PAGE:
The Pope people forget to remember

Say a prayer for His Holiness Pope John Paul I, who unexpectedly died on this day in 1978.

FacebookEmailPinterestGoogle GmailShare/Bookmark

About Fr. John Zuhlsdorf

Fr. Z is the guy who runs this blog. o{]:¬)
This entry was posted in SESSIUNCULA. Bookmark the permalink.

17 Responses to The Pope people forget to remember

  1. Ubi Caritas says:

    I love the stories I hear about PJPI. Some say that when he became a diocesan Bishop he refused the customary gifts that dioceses are meant to give to their new Bishops, saying “I came here with only 5 lira, and I’ll leave with only 5 lira.” Another story recounts that at the moment he was elected Pope he said to the Cardinals “May God forgive you for what you have done!”

    A wonderful example of simplicity, humility and love from which many of us could learn.

  2. Alan says:

    They called him the smiling pope. I saw a just short video clip of him once and I knew why. He was a happy chappy!
    RIP

  3. TA1275 says:

    That is a wonderful picture.

  4. Bruce T. says:

    Hasn’t he been declared “servant of God?”
    Does that mean he is certainly on his way to heaven?

  5. Bukowski says:

    While I think it prudent not to anticipate the judgment of Holy Mother Church, yet after reading the fourth volume of _The Whole Truth about Fatima: The Pope of the Secret_, I could not help being morally certain of the heroic charity of Pope John Paul I and of having in him a loving, generous, noble father who intercedes for us in Heaven.

    No less than his life of profoundly Catholic virtue as priest, bishop, and cardinal, that Sr. Lucy recognized him as the future Pope, that he willingly let himself be a holocaust for his beloved children, and that as a true son of Our Lady he was ready to do promptly what she demanded, including the consecration of Russia to her Immaculate Heart deserve our great admiration.

  6. Antiquarian says:

    How well I remember the utter shock of hearing the news report of his death in 78. Thank you, Fr Z, for the reminder to keep him in our prayers.

  7. Guy Kogut says:

    He did not die unexpectedly. He was murdered. [We are NOT going there.]

  8. California Girl says:

    I was in college in 1978. I remember riding with a friend; she pulled up to a convenience store to buy something while I waited for her in the car. I looked out the window and saw a newspaper machine with the headine \”Pope Found Dead\”. I was confused–my first thought was \”Why are they still selling a paper from last month?\” It was very disorienting. Then I realized that it meant our NEW Pope, and I was so upset.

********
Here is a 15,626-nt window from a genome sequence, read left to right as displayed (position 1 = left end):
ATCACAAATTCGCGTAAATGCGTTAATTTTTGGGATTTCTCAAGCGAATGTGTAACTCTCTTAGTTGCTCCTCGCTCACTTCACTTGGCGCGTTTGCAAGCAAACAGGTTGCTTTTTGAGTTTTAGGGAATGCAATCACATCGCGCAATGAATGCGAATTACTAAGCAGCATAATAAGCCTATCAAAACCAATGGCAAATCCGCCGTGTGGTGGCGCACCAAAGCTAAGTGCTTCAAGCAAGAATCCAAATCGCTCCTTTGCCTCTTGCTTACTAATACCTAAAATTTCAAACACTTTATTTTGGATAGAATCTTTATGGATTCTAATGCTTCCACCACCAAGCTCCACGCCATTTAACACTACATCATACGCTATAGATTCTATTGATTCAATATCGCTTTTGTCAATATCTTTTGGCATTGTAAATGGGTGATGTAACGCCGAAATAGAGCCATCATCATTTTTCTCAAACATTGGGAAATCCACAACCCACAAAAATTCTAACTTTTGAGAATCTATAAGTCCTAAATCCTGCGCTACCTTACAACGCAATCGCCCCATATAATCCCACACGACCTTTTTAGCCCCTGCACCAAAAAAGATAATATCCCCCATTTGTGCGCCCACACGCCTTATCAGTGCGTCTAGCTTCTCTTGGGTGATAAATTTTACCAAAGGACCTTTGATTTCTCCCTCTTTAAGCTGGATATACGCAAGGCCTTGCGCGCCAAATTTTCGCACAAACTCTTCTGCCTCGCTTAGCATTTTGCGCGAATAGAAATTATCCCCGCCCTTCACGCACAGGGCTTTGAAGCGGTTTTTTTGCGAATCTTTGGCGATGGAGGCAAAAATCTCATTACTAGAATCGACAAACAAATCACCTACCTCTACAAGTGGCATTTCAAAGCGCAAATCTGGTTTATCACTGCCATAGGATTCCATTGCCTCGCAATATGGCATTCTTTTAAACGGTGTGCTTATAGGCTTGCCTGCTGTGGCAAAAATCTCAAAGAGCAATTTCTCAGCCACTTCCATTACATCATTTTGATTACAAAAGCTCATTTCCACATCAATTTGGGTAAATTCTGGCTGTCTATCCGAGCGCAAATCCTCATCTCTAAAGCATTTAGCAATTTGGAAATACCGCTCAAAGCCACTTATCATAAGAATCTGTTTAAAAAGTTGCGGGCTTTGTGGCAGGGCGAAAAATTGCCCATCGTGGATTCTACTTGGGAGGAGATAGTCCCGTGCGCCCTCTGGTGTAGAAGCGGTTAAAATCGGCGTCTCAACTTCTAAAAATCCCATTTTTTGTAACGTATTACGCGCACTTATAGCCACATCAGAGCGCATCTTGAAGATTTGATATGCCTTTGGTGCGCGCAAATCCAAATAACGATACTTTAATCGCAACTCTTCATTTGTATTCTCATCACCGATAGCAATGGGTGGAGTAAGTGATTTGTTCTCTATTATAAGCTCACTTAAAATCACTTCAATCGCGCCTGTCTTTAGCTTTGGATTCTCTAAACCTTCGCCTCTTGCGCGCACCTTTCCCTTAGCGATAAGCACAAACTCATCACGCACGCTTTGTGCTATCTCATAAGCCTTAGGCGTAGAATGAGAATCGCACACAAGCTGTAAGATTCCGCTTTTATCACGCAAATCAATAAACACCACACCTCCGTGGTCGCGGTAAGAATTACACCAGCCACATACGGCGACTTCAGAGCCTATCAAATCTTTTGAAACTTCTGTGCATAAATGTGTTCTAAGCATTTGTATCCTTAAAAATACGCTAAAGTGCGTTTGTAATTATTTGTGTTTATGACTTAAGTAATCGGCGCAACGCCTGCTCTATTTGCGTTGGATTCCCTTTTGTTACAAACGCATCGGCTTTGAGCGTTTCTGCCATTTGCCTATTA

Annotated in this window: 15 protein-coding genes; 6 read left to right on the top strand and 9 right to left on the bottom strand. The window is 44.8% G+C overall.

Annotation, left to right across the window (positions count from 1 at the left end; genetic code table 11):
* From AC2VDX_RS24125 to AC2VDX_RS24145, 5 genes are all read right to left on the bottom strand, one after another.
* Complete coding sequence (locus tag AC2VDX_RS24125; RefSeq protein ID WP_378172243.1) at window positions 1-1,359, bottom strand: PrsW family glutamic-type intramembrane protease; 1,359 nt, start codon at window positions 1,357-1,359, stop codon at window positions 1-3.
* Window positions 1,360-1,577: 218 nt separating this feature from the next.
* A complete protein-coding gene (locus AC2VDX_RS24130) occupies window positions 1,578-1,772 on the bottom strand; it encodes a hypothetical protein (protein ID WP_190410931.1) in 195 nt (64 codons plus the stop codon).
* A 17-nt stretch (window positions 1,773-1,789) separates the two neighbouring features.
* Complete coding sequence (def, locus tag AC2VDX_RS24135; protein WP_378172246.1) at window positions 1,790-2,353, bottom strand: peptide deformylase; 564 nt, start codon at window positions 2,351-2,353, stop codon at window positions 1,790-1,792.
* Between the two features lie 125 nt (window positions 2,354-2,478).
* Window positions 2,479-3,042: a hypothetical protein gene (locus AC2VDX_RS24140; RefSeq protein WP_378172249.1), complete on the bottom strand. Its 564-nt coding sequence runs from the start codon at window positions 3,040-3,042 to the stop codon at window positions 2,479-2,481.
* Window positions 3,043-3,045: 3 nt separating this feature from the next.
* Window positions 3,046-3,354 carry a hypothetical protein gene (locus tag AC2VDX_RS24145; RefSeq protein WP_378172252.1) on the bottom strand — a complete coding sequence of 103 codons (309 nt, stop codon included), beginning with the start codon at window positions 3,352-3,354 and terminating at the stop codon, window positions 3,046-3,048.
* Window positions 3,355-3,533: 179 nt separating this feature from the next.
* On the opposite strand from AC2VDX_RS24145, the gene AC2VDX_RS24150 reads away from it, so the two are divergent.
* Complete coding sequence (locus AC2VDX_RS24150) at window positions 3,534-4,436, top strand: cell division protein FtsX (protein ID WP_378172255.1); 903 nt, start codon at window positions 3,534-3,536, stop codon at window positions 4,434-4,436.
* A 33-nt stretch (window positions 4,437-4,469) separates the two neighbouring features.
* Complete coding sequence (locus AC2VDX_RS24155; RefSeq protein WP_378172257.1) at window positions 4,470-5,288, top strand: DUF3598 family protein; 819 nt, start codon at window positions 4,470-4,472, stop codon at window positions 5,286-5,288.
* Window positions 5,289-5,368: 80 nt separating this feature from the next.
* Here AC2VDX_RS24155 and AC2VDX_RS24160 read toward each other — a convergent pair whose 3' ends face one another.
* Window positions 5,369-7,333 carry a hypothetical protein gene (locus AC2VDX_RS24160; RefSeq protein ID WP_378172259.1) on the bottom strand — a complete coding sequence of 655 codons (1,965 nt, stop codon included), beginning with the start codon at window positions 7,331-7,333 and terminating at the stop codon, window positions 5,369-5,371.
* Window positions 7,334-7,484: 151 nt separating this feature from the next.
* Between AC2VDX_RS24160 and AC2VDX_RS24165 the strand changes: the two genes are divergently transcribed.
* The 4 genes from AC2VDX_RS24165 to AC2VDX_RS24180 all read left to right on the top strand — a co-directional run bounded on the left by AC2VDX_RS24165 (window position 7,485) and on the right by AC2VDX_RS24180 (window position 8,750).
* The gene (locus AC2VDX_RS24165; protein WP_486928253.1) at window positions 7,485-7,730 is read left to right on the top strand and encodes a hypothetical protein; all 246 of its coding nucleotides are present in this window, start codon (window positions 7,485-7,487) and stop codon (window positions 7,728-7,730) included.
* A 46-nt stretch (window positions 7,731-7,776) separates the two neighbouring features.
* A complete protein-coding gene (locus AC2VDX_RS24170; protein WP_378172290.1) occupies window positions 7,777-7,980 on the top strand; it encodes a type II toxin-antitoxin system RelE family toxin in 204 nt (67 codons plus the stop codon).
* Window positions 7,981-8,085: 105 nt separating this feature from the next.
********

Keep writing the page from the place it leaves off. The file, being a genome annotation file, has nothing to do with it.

9. Jane says:

    We only knew him for a month, but his smile was unforgetable.

    Like California Girl, I too walked past a newspaper stand (in a Sydney suburb) and saw in big bold print the words: Pope Dead. I did not understand that it was about Pope John Paul I and wondered why the paper was running a story about Pope Paul VI.

  10. Fr. Walter Macken says:

    John Paul 1st was a man of great holiness. When he was picked as Pope he did say that Woitila should have been elected instead. But he smilingly gave his life for the Church, knowing he had not long to live. Fr. Walter, 29 September 2008

  11. EJ says:

    I’ve always been intrigued by this Pope. Can anyone recommend a good solid biography of Pope John Paul I? I also read Spanish, Italian and French if someone has a work in mind that is not published in English. Thank you!

  12. Byzshawn says:

    Pope John Paul I was a man of great holiness-I recommend reading “Illustrissimi” (hope I got that spelled right.) which is a wonderful collection of his letters (trans. into English).

  13. beng says:

    Pope John Paul I (A.D. 1978)

    It is also difficult to accept some truths, because the truths of faith are of two kinds; some pleasant, others unpalatable to our spirit. For example, it is pleasant to hear that God has so much. tenderness for us, even more tenderness than a mother has for her children, as Isaiah says. How pleasant and congenial it is! There was a great French bishop, Dupanloup, who used to say to the rectors of seminaries: “with the future priests, be fathers, be mothers”. It is agreeable. Other truths, on the contrary, are hard to accept. God must punish, if I resist. He runs after me, he begs me to repent and I say: “No!” I almost force him to punish me. This is not agreeable. But it is a truth of faith. And there is a last difficulty, the Church. St Paul asked: “Who are you, Lord?” —”I am that Jesus whom you are persecuting”. A light, a flash, crossed his mind. I do not persecute Jesus, I don’t even know him: I persecute the Christians. It is clear that Jesus and the Christians, Jesus and the Church are the same thing: indissoluble, inseparable.

    Read St Paul: “Corpus Christi quod est Ecclesia”. Christ and the Church are only one thing. Christ is the Head, we, the Church, are his limbs. It is not possible to have faith and to say, “I believe in Jesus, I accept Jesus but I do not accept the Church.” We must accept the Church, as she is. And what is this Church like? Pope John called her “Mater et Magistra”. Teacher also. St Paul said: “Let everyone accept us as Christ’s aids and stewards and dispensers of his mysteries.”

  14. Ad Orientem says:

    May his memory be eternal.